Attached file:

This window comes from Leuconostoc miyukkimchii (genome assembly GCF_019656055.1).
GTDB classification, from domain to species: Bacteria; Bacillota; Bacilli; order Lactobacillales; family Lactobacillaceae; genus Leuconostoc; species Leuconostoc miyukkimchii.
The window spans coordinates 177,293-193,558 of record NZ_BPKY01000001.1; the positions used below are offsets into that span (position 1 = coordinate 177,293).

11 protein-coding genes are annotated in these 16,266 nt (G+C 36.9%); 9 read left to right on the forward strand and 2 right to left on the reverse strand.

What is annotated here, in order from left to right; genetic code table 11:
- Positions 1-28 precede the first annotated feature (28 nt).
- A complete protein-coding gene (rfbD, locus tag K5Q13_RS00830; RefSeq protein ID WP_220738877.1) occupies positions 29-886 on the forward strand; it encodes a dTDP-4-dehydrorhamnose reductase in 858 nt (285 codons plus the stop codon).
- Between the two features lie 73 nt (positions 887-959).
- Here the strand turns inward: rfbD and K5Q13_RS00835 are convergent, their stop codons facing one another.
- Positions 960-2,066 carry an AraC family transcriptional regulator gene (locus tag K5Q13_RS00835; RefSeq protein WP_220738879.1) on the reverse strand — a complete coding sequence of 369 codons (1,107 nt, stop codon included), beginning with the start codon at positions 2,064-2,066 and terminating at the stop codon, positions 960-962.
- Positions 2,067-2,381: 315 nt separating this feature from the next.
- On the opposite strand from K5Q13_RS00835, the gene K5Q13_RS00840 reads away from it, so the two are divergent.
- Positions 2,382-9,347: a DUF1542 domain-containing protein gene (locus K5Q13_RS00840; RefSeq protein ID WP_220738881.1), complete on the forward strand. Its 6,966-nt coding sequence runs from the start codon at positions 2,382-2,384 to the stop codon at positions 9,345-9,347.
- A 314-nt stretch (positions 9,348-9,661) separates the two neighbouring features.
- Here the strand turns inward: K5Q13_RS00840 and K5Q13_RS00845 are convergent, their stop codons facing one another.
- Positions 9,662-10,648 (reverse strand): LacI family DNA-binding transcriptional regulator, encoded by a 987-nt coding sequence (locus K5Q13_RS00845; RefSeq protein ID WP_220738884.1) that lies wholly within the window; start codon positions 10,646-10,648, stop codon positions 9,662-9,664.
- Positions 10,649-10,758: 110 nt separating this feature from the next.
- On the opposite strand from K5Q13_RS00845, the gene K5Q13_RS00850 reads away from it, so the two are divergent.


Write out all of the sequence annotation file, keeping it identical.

This window comes from Leuconostoc miyukkimchii (genome assembly GCF_019656055.1).
GTDB classification, from domain to species: Bacteria; Bacillota; Bacilli; order Lactobacillales; family Lactobacillaceae; genus Leuconostoc; species Leuconostoc miyukkimchii.
The window spans coordinates 177,293-193,558 of record NZ_BPKY01000001.1; the positions used below are offsets into that span (position 1 = coordinate 177,293).

11 protein-coding genes are annotated in these 16,266 nt (G+C 36.9%); 9 read left to right on the forward strand and 2 right to left on the reverse strand.

What is annotated here, in order from left to right; genetic code table 11:
- Positions 1-28 precede the first annotated feature (28 nt).
- A complete protein-coding gene (rfbD, locus tag K5Q13_RS00830; RefSeq protein ID WP_220738877.1) occupies positions 29-886 on the forward strand; it encodes a dTDP-4-dehydrorhamnose reductase in 858 nt (285 codons plus the stop codon).
- Between the two features lie 73 nt (positions 887-959).
- Here the strand turns inward: rfbD and K5Q13_RS00835 are convergent, their stop codons facing one another.
- Positions 960-2,066 carry an AraC family transcriptional regulator gene (locus tag K5Q13_RS00835; RefSeq protein WP_220738879.1) on the reverse strand — a complete coding sequence of 369 codons (1,107 nt, stop codon included), beginning with the start codon at positions 2,064-2,066 and terminating at the stop codon, positions 960-962.
- Positions 2,067-2,381: 315 nt separating this feature from the next.
- On the opposite strand from K5Q13_RS00835, the gene K5Q13_RS00840 reads away from it, so the two are divergent.
- Positions 2,382-9,347: a DUF1542 domain-containing protein gene (locus K5Q13_RS00840; RefSeq protein ID WP_220738881.1), complete on the forward strand. Its 6,966-nt coding sequence runs from the start codon at positions 2,382-2,384 to the stop codon at positions 9,345-9,347.
- A 314-nt stretch (positions 9,348-9,661) separates the two neighbouring features.
- Here the strand turns inward: K5Q13_RS00840 and K5Q13_RS00845 are convergent, their stop codons facing one another.
- Positions 9,662-10,648 (reverse strand): LacI family DNA-binding transcriptional regulator, encoded by a 987-nt coding sequence (locus K5Q13_RS00845; RefSeq protein ID WP_220738884.1) that lies wholly within the window; start codon positions 10,646-10,648, stop codon positions 9,662-9,664.
- Positions 10,649-10,758: 110 nt separating this feature from the next.
- On the opposite strand from K5Q13_RS00845, the gene K5Q13_RS00850 reads away from it, so the two are divergent.